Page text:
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Instagram user punksnotpretty pointed all of this out — many agree with her, but others think it's a reach.

"You both took something from the truly mentally ill @katvondbeauty @greenday. Why would you take this imagery and not donate the proceeds to mental health research? ESP [sic] when you BOTH have been to rehab," she wrote.

"Mental illness is at a [sic] all time high and you both are using it for a fashion statement & [sic] and to sell a fucking eyeliner! You took from my community — you took something sacred, and then used it to sell a eyeliner called #basketcase!!! Basketcase is another word for insanity!!!

"The proceeds for this should have been given to mental illness research — period! I hope other people speak out against this! Because it’s the meanest thing you can do to people that were mentally ill. I’m really disappointed in you Kat."

The eyeliner and campaign, some say, were supposed to be about punk music and culture, not mental illness.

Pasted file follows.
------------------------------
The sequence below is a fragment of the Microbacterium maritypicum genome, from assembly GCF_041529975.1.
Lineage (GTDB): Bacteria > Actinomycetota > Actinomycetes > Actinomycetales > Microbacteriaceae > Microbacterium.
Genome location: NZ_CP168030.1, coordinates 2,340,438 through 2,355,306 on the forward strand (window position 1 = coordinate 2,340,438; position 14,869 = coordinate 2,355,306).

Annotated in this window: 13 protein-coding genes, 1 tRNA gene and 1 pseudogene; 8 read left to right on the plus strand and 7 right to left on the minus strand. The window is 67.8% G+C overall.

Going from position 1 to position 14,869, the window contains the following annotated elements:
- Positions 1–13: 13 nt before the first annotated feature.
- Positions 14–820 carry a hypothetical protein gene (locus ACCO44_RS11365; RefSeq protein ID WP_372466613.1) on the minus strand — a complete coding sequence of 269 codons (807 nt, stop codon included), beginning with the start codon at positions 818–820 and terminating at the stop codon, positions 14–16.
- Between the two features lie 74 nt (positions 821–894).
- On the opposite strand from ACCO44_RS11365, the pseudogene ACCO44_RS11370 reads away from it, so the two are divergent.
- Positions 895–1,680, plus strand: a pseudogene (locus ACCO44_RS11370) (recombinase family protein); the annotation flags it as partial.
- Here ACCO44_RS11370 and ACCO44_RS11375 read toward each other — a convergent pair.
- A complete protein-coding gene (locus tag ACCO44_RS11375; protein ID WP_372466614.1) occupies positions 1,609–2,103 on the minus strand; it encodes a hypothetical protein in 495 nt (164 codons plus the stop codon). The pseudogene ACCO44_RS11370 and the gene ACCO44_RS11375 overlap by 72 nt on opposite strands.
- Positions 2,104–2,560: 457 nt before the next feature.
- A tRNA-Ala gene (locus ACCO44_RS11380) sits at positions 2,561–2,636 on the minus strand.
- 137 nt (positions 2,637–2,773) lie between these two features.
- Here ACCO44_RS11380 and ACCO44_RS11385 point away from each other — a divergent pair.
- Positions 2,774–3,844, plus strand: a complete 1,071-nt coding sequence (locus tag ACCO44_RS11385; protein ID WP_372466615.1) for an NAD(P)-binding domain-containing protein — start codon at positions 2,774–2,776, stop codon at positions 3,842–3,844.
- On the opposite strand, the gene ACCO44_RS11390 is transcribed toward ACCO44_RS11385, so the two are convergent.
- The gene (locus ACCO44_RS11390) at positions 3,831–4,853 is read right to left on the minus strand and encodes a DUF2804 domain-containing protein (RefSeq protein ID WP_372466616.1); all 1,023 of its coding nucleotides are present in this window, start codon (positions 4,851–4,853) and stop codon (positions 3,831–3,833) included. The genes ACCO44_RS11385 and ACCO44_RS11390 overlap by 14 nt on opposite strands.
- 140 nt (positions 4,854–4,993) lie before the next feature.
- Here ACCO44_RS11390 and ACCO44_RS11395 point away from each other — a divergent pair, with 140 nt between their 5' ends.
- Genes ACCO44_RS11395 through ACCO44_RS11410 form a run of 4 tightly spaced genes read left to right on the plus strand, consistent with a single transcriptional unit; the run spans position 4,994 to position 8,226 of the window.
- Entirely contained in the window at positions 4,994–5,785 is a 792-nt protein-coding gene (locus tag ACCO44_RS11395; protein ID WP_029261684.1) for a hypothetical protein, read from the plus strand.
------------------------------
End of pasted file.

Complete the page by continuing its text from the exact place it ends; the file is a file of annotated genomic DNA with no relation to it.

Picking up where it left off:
And Sid and Nancy are legends for reasons far beyond their mental illness — some give Von D and Armstrong credit for realizing that.

"I can see how it might offend you," one user wrote. "I struggle with mental illness, too — but I don't think they were trying to appropriate mental illness. I think it's just an iconic punk image to go along with selling a product that is marketed towards capturing the essence of punk makeup. Billy Joe struggles with mental illness, too, and that's why Green Day's most popular album is called Basket Case. By saying that recreating an iconic image of two people who happened to have mental illnesses is monetizing mental illness is basically the same as saying that all these people were was a mental illness, instead of an iconic duo of punk style and music."

Plus, the liner itself is named for the Green Day song "Basket Case," which Armstrong wrote to cope with his own mental illness.

Green Day fans everywhere would argue the tongue-in-cheek song was crucial to their understanding of their own mental health.

Von D hasn't responded to the critique — but she has liked the post, as has the offical Sex Pistols account.

Did Von D intentionally capitalize on mental illness? Maybe not, but that doesn't make this conversation any less necessary.

Mental health is a complex subject, and it's best managed when discussed with trusted loved ones and experts. To learn more, or talk with a trained professional, visit MentalHealth.gov.